Nintendo remakes two old school NES games that have never been released outside of Japan before, so how do they work as Switch titles?
Like every Japanese company, there are plenty of Nintendo games that have never been released in the West. In most cases that’s because they’re considered too quirky, too reliant on a knowledge of Japanese culture, or simply not good enough to justify the effort. The reason Famicom Detective Club has never made it out of its home country before is slightly different though, as its primary problem has been how much text there is to translate.
If not for the pandemic, Nintendo may not have deemed it worth the effort but due to the need for more Switch exclusives Western gamers finally get to play one of Japan’s favourite visual novels. Although the situation has changed somewhat in recent years that’s a genre that many gamers will probably be completely unaware of. The name is pretty self-explanatory but the only mainstream example that is likely to be recognised is the Ace Attorney series, which itself was heavily influenced by the original versions of Famicom Detective Club.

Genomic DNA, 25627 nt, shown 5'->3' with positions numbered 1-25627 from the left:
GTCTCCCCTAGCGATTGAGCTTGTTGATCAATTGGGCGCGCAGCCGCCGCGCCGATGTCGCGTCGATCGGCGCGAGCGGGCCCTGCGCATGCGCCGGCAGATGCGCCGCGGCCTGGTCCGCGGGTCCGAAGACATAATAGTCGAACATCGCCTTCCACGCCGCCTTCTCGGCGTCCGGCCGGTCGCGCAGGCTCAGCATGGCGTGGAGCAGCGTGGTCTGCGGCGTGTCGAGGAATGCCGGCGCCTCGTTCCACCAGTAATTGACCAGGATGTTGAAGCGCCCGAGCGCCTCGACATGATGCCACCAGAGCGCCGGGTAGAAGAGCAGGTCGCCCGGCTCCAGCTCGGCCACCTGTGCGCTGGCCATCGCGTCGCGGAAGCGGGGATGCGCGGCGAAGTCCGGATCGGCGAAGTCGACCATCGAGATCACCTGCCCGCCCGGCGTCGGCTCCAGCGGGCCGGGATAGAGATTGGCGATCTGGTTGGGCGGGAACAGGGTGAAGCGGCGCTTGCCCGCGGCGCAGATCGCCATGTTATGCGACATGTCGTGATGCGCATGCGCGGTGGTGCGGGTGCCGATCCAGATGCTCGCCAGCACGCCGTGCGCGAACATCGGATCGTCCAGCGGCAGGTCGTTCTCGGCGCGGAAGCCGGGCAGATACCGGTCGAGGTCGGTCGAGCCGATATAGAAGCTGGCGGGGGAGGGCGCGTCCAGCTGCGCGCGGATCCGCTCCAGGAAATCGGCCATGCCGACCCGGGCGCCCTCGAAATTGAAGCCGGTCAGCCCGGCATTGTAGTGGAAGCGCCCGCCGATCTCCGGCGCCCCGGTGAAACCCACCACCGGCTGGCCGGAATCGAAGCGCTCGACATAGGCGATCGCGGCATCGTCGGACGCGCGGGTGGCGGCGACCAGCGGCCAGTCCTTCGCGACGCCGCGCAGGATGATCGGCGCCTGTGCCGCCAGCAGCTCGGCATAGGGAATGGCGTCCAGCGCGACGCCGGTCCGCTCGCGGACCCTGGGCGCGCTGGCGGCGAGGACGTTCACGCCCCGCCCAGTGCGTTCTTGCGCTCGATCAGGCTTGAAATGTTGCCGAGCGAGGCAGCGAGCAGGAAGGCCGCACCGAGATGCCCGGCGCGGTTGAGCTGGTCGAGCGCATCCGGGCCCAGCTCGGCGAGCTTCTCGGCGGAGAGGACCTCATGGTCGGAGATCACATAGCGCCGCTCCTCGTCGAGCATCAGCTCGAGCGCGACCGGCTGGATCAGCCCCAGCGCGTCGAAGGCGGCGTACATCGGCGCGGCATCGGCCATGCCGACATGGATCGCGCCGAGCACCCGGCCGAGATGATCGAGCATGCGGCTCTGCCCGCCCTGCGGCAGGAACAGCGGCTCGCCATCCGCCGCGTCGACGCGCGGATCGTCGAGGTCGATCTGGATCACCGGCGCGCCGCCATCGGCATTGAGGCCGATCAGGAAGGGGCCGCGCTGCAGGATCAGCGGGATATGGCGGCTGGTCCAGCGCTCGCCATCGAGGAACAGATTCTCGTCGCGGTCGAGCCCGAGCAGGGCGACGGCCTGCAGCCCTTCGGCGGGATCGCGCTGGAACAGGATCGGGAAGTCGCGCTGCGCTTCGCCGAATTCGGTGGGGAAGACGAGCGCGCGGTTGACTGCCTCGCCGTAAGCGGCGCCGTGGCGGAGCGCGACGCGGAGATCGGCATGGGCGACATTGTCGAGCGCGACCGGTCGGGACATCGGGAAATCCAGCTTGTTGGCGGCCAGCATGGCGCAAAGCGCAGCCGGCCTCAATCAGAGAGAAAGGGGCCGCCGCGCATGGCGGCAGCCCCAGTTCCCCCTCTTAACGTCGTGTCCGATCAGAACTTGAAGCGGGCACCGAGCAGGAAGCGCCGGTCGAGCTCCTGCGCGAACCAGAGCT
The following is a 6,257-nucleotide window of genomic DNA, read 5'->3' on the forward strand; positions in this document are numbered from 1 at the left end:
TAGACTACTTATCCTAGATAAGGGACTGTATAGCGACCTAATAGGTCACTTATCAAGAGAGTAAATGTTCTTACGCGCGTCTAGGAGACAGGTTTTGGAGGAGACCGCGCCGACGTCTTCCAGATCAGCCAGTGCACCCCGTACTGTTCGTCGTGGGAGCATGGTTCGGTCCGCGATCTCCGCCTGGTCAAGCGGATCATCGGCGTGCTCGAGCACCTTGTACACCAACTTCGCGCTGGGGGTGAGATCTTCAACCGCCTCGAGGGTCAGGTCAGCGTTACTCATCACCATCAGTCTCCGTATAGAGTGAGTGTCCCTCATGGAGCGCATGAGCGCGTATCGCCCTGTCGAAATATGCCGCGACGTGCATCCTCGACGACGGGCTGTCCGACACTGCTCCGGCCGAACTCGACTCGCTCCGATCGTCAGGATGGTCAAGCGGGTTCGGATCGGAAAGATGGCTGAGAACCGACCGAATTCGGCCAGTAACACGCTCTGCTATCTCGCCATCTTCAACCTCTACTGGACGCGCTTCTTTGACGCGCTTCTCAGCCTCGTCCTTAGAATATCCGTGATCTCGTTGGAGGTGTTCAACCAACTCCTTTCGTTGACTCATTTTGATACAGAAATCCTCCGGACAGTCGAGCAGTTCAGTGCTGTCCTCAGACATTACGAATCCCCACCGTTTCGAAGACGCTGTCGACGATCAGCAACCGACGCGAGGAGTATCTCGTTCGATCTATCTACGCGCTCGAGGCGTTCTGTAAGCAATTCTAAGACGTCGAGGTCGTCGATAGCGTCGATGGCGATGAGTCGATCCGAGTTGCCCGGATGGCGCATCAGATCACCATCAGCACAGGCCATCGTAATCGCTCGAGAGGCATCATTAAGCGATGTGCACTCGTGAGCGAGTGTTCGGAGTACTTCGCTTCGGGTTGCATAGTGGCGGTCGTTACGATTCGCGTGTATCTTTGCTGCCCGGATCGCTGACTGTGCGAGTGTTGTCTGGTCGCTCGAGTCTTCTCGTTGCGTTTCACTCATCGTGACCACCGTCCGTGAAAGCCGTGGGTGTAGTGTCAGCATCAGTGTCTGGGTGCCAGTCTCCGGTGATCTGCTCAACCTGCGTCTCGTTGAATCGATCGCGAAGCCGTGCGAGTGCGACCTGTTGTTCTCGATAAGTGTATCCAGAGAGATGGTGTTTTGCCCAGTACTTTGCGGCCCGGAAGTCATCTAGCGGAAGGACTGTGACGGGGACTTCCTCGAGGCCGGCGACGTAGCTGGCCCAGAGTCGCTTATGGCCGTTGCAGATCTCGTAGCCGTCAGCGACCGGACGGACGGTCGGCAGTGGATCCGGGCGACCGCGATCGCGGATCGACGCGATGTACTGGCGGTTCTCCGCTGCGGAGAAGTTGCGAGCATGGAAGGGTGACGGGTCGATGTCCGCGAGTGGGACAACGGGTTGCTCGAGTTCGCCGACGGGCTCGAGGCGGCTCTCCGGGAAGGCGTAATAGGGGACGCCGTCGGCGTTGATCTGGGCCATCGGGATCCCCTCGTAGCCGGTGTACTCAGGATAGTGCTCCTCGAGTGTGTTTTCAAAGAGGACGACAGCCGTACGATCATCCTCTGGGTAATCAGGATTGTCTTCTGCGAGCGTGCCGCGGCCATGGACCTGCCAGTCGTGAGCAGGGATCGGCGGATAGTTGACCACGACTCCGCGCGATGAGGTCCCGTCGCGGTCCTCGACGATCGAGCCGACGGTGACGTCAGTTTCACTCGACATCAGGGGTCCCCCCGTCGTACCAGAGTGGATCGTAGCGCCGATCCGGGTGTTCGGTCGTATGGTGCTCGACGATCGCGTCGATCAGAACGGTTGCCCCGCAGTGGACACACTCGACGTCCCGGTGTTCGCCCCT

The Famicom is the Japanese version of the NES and while the original Famicom Detective Club games were released as two separate volumes, both are contained within this one download (they also seem to be available separately in the US but apparently not in Europe). The Missing Heir was released in 1988 and The Girl Who Stands Behind a year later, with both coming from a surprisingly long history of detective themed games in Japan. Apart from Return Of The Obra Dinn that’s not a concept that has ever really worked in Western games, but the Japanese approach is surprisingly effective.